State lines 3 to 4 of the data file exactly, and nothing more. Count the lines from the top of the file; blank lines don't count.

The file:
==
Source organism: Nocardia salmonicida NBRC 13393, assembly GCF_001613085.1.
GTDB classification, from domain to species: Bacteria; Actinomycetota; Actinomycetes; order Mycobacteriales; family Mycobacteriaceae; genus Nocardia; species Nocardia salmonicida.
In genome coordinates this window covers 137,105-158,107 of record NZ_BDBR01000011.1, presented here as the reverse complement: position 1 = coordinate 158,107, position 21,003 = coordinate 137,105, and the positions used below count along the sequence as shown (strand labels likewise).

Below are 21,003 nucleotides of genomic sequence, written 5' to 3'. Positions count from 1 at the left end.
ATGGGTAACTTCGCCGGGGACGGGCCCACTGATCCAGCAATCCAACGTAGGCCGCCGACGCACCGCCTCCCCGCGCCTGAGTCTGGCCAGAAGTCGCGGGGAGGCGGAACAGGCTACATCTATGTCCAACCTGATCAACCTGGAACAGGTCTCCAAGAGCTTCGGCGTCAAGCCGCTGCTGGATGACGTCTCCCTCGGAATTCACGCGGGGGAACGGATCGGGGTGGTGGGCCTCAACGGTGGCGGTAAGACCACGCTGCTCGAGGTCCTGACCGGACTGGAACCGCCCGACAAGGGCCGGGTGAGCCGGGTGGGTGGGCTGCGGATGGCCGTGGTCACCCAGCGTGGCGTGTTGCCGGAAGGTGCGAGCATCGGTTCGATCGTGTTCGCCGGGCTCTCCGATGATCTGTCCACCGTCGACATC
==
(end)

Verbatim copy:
In genome coordinates this window covers 137,105-158,107 of record NZ_BDBR01000011.1, presented here as the reverse complement: position 1 = coordinate 158,107, position 21,003 = coordinate 137,105, and the positions used below count along the sequence as shown (strand labels likewise).

Below are 21,003 nucleotides of genomic sequence, written 5' to 3'. Positions count from 1 at the left end.